A drug that lowers oestrogen levels in women with hormone-sensitive breast cancer could save more than 1,000 lives a year if it was adopted throughout the UK, new research has shown.
Switching from the gold-standard breast cancer treatment tamoxifen to the new drug exemestane after two or three years resulted in death rates falling by 17 per cent.
The findings emerged from a study of 4,742 women who were treated for a total of five years and monitored for a further three.
Women were randomly assigned either to a full five years of tamoxifen, or treatment with tamoxifen followed by exemestane.
Giving women tamoxifen after surgery already reduced the risk of dying by 33 per cent compared with no treatment. After another two to three years of exemestane, plus a further three years of post-treatment follow-up, survival was found to be significantly improved.
The chances of dying were now 50 per cent lower than they would have been with no chemotherapy, and 17 per cent lower than they were without the switch from tamoxifen.
The charity Cancer Research UK, whose scientists were involved in the study, said the treatment protocol would prevent an estimated 1,300 deaths each year if it was rolled out across the UK.
Professor Charles Coombes, director of The Cancer Research UK Laboratories and head of cancer medicine at Imperial College, London, said: "Tamoxifen has already saved the lives of many breast cancer patients. Our latest research shows that we can build on that success by treating women first with tamoxifen then switching to the new drug, exemestane.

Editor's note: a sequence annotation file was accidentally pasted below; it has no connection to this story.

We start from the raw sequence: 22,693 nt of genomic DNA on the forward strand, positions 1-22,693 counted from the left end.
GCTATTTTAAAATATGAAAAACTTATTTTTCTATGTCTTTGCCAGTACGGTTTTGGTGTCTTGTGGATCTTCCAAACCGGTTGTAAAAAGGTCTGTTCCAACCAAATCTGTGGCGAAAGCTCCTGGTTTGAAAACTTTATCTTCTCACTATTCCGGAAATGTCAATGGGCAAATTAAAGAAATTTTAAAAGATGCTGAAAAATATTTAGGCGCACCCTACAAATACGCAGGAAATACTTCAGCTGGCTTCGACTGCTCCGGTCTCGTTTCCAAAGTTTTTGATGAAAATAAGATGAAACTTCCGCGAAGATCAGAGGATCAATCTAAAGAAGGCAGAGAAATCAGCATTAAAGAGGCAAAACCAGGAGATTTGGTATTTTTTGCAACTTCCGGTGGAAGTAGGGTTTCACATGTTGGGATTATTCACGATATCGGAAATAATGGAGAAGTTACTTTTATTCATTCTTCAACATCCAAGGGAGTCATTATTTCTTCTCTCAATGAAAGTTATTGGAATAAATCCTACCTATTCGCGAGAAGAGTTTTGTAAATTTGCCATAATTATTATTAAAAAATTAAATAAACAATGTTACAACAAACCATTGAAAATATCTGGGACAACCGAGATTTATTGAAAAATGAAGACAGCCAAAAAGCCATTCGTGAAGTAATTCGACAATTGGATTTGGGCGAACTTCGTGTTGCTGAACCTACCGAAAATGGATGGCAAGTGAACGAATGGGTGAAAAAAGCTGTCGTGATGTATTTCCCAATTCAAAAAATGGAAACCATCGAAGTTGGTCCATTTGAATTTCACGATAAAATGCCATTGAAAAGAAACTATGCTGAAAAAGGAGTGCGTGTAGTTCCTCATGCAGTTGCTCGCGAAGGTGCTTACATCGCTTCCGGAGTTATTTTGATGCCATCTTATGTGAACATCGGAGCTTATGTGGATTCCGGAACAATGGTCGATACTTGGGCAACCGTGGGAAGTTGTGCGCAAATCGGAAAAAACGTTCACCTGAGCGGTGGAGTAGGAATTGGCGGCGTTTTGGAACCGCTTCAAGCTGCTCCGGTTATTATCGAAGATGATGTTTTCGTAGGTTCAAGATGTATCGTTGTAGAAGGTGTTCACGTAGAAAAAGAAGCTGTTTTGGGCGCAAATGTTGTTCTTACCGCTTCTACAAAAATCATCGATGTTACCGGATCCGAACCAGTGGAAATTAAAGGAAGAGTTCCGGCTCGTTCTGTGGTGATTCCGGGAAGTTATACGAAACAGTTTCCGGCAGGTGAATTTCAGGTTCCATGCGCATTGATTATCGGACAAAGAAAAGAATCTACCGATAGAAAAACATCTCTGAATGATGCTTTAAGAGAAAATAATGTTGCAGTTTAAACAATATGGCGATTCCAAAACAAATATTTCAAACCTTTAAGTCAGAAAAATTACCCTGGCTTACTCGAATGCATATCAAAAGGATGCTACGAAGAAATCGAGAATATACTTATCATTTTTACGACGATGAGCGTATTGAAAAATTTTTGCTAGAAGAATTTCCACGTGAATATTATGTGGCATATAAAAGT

"This is the first time any hormone treatment has been shown to reduce the death rate more than tamoxifen alone. Switching drugs also seems to avoid the side-effects of long-term tamoxifen therapy, such as cancer of the womb and deep vein thrombosis."
Cancer Research UK's medical director Professor John Toy said: "These results are really very encouraging because they suggest that a sequence of tamoxifen and exemestane could help reduce breast cancer deaths.
"We will continue to follow the results of this study to see how well the women fare in the long-term."
An estimated 31,000 post-menopausal women are diagnosed with breast cancer in the UK each year.
In 80 per cent-85 per cent of these cases, the disease is fuelled by oestrogen. Whereas tamoxifen interferes with the activity of the hormone, exemestane reduces the levels produced in a woman's body.
The drug, sold under the brand name Aromasin, is recommended by the National Institute for Health and Clinical Excellence (Nice) as an alternative to tamoxifen after two to three years of initial therapy. However, it is not available everywhere.
Findings from the Intergroup Exemestane Study (IES) were published in the on-line version of The Lancet medical journal today.
The results also showed that patients treated with exemestane were 25 per cent less likely to see their cancer return than those who remained on tamoxifen.
Dr Mary McCormack, consultant clinical oncologist at University College London Hospital, said: "Exemestane is now available in the UK to the thousands of post-menopausal women who have been and will be diagnosed with hormone sensitive breast cancer.
"It is important that women with the disease who are suitable to be treated with exemestane are fully informed of the benefits of switch therapy."
Dr Alexis Willett, senior policy and information officer at the charity Breakthrough Breast Cancer, said: "This will be very welcome news for many post-menopausal women with oestrogen-sensitive early breast cancer.
"Previous studies had already shown that after switching from tamoxifen, exemestane could reduce the risk of breast cancer returning. This new evidence shows that it could also improve overall chance of survival.
"Aromatase inhibitors, like exemestane, now increase the treatment options available for breast cancer patients.
"However, it is important to remember that they are not suitable for everyone. Anyone concerned about their treatment should speak to their doctor."